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PEDAR: Executive Summary Gender and Racial/Ethnic Differences in Salary and Other Characteristics of Postsecondary Faculty: Fall 1998
Differences Between Male and Female Faculty Members
Differences Among Racial/Ethnic Groups
Other Findings
Research Methodology
Full Report (PDF)
Executive Summary (PDF)
Other Findings

The multiple regression analysis confirmed that other faculty characteristics besides gender were related to salaries. Tenure status, academic rank, highest degree earned, and number of years since receiving highest degree were all associated with salary. Full professors earned more than associate and assistant professors and faculty in other ranks. Faculty holding doctoral or first-professional degrees earned about 12 percent5 more than faculty holding other degrees, and those who held their highest degrees for more than 15 years earned an average of at least $6,0006 more than their colleagues with less experience.

Institution type, teaching field, and teaching and research activities were also associated with salaries. Compared with faculty who taught at public 2-year institutions, faculty who taught at public and private not-for-profit doctoral institutions earned significantly higher salaries after adjusting for the other variables used in the analysis. Faculty who taught in business, law, communications, and health sciences earned significantly higher salaries than faculty in the natural sciences and engineering. Faculty in the natural sciences and engineering earned more than their counterparts in the humanities. Additionally, faculty who reported producing more than 10 total publications or other permanent creative works over the previous 2 years earned more than their counterparts who had produced fewer works. Salaries were also higher for those faculty members who spent an average of 50 percent or less of their time on teaching activities.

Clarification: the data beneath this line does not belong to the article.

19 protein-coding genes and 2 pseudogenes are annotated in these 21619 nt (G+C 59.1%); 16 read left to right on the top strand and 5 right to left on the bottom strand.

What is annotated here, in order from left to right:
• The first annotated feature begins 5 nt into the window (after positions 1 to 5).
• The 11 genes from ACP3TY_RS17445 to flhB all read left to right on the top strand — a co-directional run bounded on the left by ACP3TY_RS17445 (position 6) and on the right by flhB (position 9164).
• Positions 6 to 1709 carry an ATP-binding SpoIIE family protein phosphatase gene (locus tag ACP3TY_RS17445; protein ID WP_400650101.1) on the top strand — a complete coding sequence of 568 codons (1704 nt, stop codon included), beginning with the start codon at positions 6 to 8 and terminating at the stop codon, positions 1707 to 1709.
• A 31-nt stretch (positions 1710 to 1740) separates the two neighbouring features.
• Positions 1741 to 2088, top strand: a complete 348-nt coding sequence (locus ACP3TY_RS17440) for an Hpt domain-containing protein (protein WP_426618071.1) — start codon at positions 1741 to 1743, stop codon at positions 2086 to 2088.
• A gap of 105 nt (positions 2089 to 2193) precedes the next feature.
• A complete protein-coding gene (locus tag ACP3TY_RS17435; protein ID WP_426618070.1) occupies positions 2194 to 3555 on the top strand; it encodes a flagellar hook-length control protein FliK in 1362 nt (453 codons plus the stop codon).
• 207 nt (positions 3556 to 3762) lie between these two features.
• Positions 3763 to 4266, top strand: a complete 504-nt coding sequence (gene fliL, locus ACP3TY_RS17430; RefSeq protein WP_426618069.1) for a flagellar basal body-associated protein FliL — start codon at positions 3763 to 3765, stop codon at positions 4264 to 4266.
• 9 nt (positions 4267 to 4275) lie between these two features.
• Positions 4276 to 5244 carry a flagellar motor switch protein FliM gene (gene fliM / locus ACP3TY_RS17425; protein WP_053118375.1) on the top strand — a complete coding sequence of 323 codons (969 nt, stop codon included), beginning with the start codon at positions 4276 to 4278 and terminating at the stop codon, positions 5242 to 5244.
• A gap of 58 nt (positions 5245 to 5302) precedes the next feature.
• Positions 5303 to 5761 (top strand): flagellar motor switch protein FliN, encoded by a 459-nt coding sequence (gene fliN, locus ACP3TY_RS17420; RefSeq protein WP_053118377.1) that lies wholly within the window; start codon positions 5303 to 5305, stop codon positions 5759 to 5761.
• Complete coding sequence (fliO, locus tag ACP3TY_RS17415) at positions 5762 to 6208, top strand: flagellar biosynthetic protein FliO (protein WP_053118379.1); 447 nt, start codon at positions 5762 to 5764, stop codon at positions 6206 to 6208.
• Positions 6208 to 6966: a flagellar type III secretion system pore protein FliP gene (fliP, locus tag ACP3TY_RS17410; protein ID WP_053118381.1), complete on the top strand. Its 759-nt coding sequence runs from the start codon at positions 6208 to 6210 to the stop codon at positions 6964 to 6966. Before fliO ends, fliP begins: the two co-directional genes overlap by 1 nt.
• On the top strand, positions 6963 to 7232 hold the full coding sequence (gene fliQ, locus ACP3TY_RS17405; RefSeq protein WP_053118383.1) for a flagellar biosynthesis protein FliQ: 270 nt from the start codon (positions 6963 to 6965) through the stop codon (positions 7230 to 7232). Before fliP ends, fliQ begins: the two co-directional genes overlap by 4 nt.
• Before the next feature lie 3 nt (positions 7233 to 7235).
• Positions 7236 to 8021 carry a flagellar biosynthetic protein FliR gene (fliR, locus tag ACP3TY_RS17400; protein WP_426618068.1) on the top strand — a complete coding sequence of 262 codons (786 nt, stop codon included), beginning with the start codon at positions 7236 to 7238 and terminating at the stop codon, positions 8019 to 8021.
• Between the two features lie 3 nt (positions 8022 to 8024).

A comparison of results from the 1993 and 1999 administrations of NSOPF also showed that differences among faculty have persisted over time. Overall, the status of faculty across racial/ethnic groups changed little between 1992 and 1998. Women's average salary (in constant 1998 dollars) rose significantly between 1992 and 1998, resulting from an increase in salary among White women in particular. But while salaries among other racial/ethnic groups also appeared to have increased for women (and, in some cases, for men), the standard errors were large, and there was not enough statistical evidence to conclude that these results were significant. In addition to having higher average salaries in 1998 than in 1992, White women were also more likely to have doctoral or first-professional degrees and to be full professors. Despite these changes, no change was detected in the gap between the average salary of White men and women between 1992 and 1998. In fact, no significant changes were detected in the salary gaps between male and female full-time instructional staff between 1992 and 1998 across the four racial/ethnic groups examined.

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